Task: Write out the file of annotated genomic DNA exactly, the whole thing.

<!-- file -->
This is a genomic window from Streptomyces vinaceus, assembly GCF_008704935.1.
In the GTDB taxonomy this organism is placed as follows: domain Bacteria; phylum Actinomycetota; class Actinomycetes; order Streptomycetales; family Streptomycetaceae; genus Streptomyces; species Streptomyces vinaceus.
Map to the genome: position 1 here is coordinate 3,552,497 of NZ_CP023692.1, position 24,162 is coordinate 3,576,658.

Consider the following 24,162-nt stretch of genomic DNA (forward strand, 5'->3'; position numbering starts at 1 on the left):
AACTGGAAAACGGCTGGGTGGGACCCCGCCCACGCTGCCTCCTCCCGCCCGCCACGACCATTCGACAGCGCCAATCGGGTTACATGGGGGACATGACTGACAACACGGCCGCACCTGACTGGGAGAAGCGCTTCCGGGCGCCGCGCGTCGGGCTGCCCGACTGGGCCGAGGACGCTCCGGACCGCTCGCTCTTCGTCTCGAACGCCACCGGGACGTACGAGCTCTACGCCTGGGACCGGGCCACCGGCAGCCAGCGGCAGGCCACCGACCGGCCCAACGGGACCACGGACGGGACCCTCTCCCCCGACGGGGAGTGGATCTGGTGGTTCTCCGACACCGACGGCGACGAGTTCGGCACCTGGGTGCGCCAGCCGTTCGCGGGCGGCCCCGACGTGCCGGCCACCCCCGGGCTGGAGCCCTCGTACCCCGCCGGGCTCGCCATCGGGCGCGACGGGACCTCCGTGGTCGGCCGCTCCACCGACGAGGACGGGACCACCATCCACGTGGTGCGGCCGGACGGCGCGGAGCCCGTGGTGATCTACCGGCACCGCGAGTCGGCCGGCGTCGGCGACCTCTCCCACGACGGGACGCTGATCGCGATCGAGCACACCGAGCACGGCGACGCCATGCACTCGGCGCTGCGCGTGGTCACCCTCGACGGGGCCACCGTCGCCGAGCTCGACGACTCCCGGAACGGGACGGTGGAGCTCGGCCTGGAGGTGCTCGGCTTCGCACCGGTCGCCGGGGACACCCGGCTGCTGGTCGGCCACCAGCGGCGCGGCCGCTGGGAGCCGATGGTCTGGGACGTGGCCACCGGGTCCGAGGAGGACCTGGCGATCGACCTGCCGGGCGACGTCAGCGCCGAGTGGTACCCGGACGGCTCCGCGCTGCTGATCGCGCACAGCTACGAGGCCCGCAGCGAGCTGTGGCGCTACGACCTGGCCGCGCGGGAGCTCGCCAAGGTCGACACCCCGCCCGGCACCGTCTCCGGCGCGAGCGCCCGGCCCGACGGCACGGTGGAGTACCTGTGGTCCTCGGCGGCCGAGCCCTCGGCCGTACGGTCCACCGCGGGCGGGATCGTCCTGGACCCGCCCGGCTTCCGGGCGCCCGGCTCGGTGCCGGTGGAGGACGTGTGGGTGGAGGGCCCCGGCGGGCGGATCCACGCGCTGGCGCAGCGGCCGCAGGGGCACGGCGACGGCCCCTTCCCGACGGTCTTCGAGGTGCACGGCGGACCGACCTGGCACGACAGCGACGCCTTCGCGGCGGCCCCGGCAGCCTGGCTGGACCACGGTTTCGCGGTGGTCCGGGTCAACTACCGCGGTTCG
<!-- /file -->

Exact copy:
This is a genomic window from Streptomyces vinaceus, assembly GCF_008704935.1.
In the GTDB taxonomy this organism is placed as follows: domain Bacteria; phylum Actinomycetota; class Actinomycetes; order Streptomycetales; family Streptomycetaceae; genus Streptomyces; species Streptomyces vinaceus.
Map to the genome: position 1 here is coordinate 3,552,497 of NZ_CP023692.1, position 24,162 is coordinate 3,576,658.

Consider the following 24,162-nt stretch of genomic DNA (forward strand, 5'->3'; position numbering starts at 1 on the left):
AACTGGAAAACGGCTGGGTGGGACCCCGCCCACGCTGCCTCCTCCCGCCCGCCACGACCATTCGACAGCGCCAATCGGGTTACATGGGGGACATGACTGACAACACGGCCGCACCTGACTGGGAGAAGCGCTTCCGGGCGCCGCGCGTCGGGCTGCCCGACTGGGCCGAGGACGCTCCGGACCGCTCGCTCTTCGTCTCGAACGCCACCGGGACGTACGAGCTCTACGCCTGGGACCGGGCCACCGGCAGCCAGCGGCAGGCCACCGACCGGCCCAACGGGACCACGGACGGGACCCTCTCCCCCGACGGGGAGTGGATCTGGTGGTTCTCCGACACCGACGGCGACGAGTTCGGCACCTGGGTGCGCCAGCCGTTCGCGGGCGGCCCCGACGTGCCGGCCACCCCCGGGCTGGAGCCCTCGTACCCCGCCGGGCTCGCCATCGGGCGCGACGGGACCTCCGTGGTCGGCCGCTCCACCGACGAGGACGGGACCACCATCCACGTGGTGCGGCCGGACGGCGCGGAGCCCGTGGTGATCTACCGGCACCGCGAGTCGGCCGGCGTCGGCGACCTCTCCCACGACGGGACGCTGATCGCGATCGAGCACACCGAGCACGGCGACGCCATGCACTCGGCGCTGCGCGTGGTCACCCTCGACGGGGCCACCGTCGCCGAGCTCGACGACTCCCGGAACGGGACGGTGGAGCTCGGCCTGGAGGTGCTCGGCTTCGCACCGGTCGCCGGGGACACCCGGCTGCTGGTCGGCCACCAGCGGCGCGGCCGCTGGGAGCCGATGGTCTGGGACGTGGCCACCGGGTCCGAGGAGGACCTGGCGATCGACCTGCCGGGCGACGTCAGCGCCGAGTGGTACCCGGACGGCTCCGCGCTGCTGATCGCGCACAGCTACGAGGCCCGCAGCGAGCTGTGGCGCTACGACCTGGCCGCGCGGGAGCTCGCCAAGGTCGACACCCCGCCCGGCACCGTCTCCGGCGCGAGCGCCCGGCCCGACGGCACGGTGGAGTACCTGTGGTCCTCGGCGGCCGAGCCCTCGGCCGTACGGTCCACCGCGGGCGGGATCGTCCTGGACCCGCCCGGCTTCCGGGCGCCCGGCTCGGTGCCGGTGGAGGACGTGTGGGTGGAGGGCCCCGGCGGGCGGATCCACGCGCTGGCGCAGCGGCCGCAGGGGCACGGCGACGGCCCCTTCCCGACGGTCTTCGAGGTGCACGGCGGACCGACCTGGCACGACAGCGACGCCTTCGCGGCGGCCCCGGCAGCCTGGCTGGACCACGGTTTCGCGGTGGTCCGGGTCAACTACCGCGGTTCG